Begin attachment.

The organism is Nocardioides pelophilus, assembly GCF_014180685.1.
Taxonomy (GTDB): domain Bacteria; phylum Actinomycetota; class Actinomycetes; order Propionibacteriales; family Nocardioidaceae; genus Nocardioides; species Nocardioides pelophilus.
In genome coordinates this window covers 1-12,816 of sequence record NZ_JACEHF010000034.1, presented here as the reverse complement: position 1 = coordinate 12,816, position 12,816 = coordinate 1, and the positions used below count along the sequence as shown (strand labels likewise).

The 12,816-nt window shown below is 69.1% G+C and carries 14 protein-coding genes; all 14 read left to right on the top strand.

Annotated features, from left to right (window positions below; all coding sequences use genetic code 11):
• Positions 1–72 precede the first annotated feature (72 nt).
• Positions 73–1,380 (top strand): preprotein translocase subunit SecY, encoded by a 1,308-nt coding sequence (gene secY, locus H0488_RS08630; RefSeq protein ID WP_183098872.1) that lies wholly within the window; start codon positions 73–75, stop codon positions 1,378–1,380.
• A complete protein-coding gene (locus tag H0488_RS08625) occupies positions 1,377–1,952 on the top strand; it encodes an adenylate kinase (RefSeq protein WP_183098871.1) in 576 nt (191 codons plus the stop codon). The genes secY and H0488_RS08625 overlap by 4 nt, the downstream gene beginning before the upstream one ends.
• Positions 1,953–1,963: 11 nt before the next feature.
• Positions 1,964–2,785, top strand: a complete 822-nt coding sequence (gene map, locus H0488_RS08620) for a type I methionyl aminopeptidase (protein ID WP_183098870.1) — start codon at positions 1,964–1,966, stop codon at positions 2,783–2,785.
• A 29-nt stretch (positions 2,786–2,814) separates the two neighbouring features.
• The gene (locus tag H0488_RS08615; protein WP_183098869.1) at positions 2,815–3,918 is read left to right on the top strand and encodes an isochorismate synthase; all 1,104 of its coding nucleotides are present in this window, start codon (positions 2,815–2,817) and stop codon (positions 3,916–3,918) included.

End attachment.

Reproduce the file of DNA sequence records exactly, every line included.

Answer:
The organism is Nocardioides pelophilus, assembly GCF_014180685.1.
Taxonomy (GTDB): domain Bacteria; phylum Actinomycetota; class Actinomycetes; order Propionibacteriales; family Nocardioidaceae; genus Nocardioides; species Nocardioides pelophilus.
In genome coordinates this window covers 1-12,816 of sequence record NZ_JACEHF010000034.1, presented here as the reverse complement: position 1 = coordinate 12,816, position 12,816 = coordinate 1, and the positions used below count along the sequence as shown (strand labels likewise).

The 12,816-nt window shown below is 69.1% G+C and carries 14 protein-coding genes; all 14 read left to right on the top strand.

Annotated features, from left to right (window positions below; all coding sequences use genetic code 11):
• Positions 1–72 precede the first annotated feature (72 nt).
• Positions 73–1,380 (top strand): preprotein translocase subunit SecY, encoded by a 1,308-nt coding sequence (gene secY, locus H0488_RS08630; RefSeq protein ID WP_183098872.1) that lies wholly within the window; start codon positions 73–75, stop codon positions 1,378–1,380.
• A complete protein-coding gene (locus tag H0488_RS08625) occupies positions 1,377–1,952 on the top strand; it encodes an adenylate kinase (RefSeq protein WP_183098871.1) in 576 nt (191 codons plus the stop codon). The genes secY and H0488_RS08625 overlap by 4 nt, the downstream gene beginning before the upstream one ends.
• Positions 1,953–1,963: 11 nt before the next feature.
• Positions 1,964–2,785, top strand: a complete 822-nt coding sequence (gene map, locus H0488_RS08620) for a type I methionyl aminopeptidase (protein ID WP_183098870.1) — start codon at positions 1,964–1,966, stop codon at positions 2,783–2,785.
• A 29-nt stretch (positions 2,786–2,814) separates the two neighbouring features.
• The gene (locus tag H0488_RS08615; protein WP_183098869.1) at positions 2,815–3,918 is read left to right on the top strand and encodes an isochorismate synthase; all 1,104 of its coding nucleotides are present in this window, start codon (positions 2,815–2,817) and stop codon (positions 3,916–3,918) included.